The average person may not know it, but profound changes are working their way into customer experience they encounter across all verticals – changes that stand to make 2013 a breakout year. So why are customers, and may marketing professionals, left in the dark? That’s because of where the changes are taking place.

In the last few years we’ve witnessed a proliferation of marketing channels and touch points. We’ve also seen the term “Big Data” become a commonly used term. But what we haven’t seen is a similar ramp-up in customer engagement management styles to better organize and act on the personal data generated from these channels. Only through the convergence of existing CRM systems, omnichannel loyalty programs and omnichannel loyalty technology will this new customer experience fully emerge. Earlier this week, I met with Joe Easley, Kobie Marketing’s Director of Global Product Strategy, to discuss the new customer experience management and how its benefits are only beginning to be realized.

Q: What is CEM and how does it relate to CRM and Loyalty?

 A: CEM is , or should be, an enterprise management style that is the outgrowth of effectively merging existing CRM software and analytics with a company’s loyalty program. Placing this related but different data under one roof helps mitigate internal siloing of information and promotes a more granular understanding of the customer. Done right, CEM can track and act on a host of consumer behaviors and metrics (derived or otherwise) in real time. Some of those metrics include: shopping habits, purchase location, loyalty-program tier status, travel preferences, frequently visited destinations, average purchase prices, types of purchases made and, sometimes, customer gender.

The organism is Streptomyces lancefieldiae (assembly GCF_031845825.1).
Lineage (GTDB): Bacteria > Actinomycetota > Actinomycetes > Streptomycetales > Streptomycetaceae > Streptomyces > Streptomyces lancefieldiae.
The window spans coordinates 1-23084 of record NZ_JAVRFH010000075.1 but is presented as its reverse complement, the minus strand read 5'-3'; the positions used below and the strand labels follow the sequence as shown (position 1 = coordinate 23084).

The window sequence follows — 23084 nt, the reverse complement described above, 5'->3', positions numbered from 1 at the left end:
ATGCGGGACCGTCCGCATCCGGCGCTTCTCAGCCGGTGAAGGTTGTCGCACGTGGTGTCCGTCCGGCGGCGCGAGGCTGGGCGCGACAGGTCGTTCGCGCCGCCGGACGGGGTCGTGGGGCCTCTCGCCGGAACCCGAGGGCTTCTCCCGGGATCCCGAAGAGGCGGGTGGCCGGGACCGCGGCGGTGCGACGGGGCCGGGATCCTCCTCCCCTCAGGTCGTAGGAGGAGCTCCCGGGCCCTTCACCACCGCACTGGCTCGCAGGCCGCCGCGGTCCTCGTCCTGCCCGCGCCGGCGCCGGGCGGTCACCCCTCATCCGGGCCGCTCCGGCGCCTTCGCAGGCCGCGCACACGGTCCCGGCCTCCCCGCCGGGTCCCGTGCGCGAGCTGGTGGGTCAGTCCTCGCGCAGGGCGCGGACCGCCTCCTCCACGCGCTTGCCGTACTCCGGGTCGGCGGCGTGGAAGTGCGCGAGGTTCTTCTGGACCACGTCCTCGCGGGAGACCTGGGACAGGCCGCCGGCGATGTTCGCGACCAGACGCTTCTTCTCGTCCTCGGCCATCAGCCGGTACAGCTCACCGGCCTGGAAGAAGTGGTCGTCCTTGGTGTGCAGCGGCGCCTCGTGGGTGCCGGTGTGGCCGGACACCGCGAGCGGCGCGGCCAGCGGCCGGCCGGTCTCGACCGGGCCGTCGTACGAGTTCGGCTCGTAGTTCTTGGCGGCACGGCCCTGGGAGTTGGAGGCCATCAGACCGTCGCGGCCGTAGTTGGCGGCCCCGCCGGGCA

Q: Why is it important?  Why now?  

A: The last few years have witnessed two things. First is rapid channel proliferation – mobile web, apps, smartphones, tablets, email, social media, etc. – and the convergence of those channels into single “mega channels:” a Skype-enabled TV, a print ad augmented by augmented reality, a functioning QR code made out of Lego bricks, a digital sign that sends an opt-in push notification, streaming live terrestrial radio over the web, etc.

While channel overlap has given marketers more engagement opportunities, it’s also made the marketing and loyalty landscape more confusing. Correcting that overload starts at the top – with customer management styles. CRM was the old and CEM is the new – so new that, according to a recent study, only 7% of North American companies have a clear understanding of CEM’s potential. Tech-savvy, brand-fickle and connection-eager consumers increasingly demand these criteria be met, otherwise their business and their loyalty will be lost.

Q: What does it look like in practice?